(We are not permitted to wonder how these overlords will themselves be so saintly given that we are all—so we are told—irredeemably wicked.)

 

Hobbes has serious philosophical chops and is a tough contender to debate against. Even with hindsight, it’s not so easy to refute his theoretical state of nature because the government he envisioned has largely come to pass.

Hence any objector to this theory may be met with the rejoinder that the proof of the government is in the governing. The generally peaceful state of our world and the absence of violence in the vast majority of commerce proves that Hobbes was right, right?

The renowned psychologist Steven Pinker recently published a bestselling book that compiles an enormous amount of statistical data lending credence to this claim. Indeed, Pinker claims (rightly or wrongly) that we are living in the golden age of history. And yet, post hoc non ergo propter hoc

Our world is certainly richer, more peaceful, and less violent today than ever before, but the question remains: Have we achieved our current levels of peace and prosperity through state intervention or in spite of it?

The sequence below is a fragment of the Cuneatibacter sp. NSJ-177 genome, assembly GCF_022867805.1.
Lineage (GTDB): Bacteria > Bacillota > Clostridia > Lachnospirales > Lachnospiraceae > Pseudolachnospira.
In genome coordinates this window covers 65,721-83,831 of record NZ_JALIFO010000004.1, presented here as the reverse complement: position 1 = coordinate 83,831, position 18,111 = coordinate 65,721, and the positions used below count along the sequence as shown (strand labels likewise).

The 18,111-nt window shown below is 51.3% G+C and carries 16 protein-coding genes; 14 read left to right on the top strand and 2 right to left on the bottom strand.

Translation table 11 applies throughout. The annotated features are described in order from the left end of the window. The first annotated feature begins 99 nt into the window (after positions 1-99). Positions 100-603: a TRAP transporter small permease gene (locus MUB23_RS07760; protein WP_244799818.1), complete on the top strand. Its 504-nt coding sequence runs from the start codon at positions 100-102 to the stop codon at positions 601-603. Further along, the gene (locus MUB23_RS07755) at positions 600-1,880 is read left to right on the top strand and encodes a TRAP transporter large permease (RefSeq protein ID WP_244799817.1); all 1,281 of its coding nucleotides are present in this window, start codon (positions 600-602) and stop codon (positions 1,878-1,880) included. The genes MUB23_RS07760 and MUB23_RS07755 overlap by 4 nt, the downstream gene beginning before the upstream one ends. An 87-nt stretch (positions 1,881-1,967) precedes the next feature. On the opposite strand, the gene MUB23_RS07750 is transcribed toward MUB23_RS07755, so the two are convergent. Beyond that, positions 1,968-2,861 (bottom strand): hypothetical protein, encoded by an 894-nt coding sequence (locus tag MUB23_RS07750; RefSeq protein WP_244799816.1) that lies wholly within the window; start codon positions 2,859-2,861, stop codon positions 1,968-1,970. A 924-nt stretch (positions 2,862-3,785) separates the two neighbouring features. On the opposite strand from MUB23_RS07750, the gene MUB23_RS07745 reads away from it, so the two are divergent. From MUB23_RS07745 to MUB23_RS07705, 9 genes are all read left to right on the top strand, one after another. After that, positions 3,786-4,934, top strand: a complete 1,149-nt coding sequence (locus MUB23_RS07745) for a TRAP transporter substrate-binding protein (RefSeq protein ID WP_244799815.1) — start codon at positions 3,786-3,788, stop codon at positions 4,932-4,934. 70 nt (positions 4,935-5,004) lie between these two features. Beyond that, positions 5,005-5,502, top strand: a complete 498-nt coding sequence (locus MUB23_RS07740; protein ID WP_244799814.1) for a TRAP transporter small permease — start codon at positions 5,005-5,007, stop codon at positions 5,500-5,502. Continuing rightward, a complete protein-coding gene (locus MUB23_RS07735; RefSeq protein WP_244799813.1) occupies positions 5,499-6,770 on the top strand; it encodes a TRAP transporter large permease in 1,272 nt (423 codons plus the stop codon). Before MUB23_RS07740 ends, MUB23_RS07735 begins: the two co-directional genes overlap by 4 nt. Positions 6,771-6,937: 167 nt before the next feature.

There is one domain where we still have access to real-time information from which we can glean insights for our fundamental philosophy of man and society: international trade.

As of this writing, there is no international government. While there are countless treaties, like NAFTA, that regulate trade between specific nations and international bodies like the UN that nominally support peace and development between nations, there is yet no state, properly speaking, that enjoys global sovereignty in the international market.

It follows, then—if we push the Hobbesian theory to its logical limit—that international trade takes place in a state of nature, i.e. in the absence of mediating state power. And yet anyone familiar with global commerce knows that it’s anything but “solitary, poor, nasty, brutish, and short.”

We have then a reductio ad absurdum. In the realm of international trade, we have demonstrable evidence that Hobbes was simply wrong about human nature, social reality, and government.

International trade thrives despite the aggressions of national governments at the import and export counters. (Imagine how much more robust our international trade networks could be if we lived in a world without tariff walls.)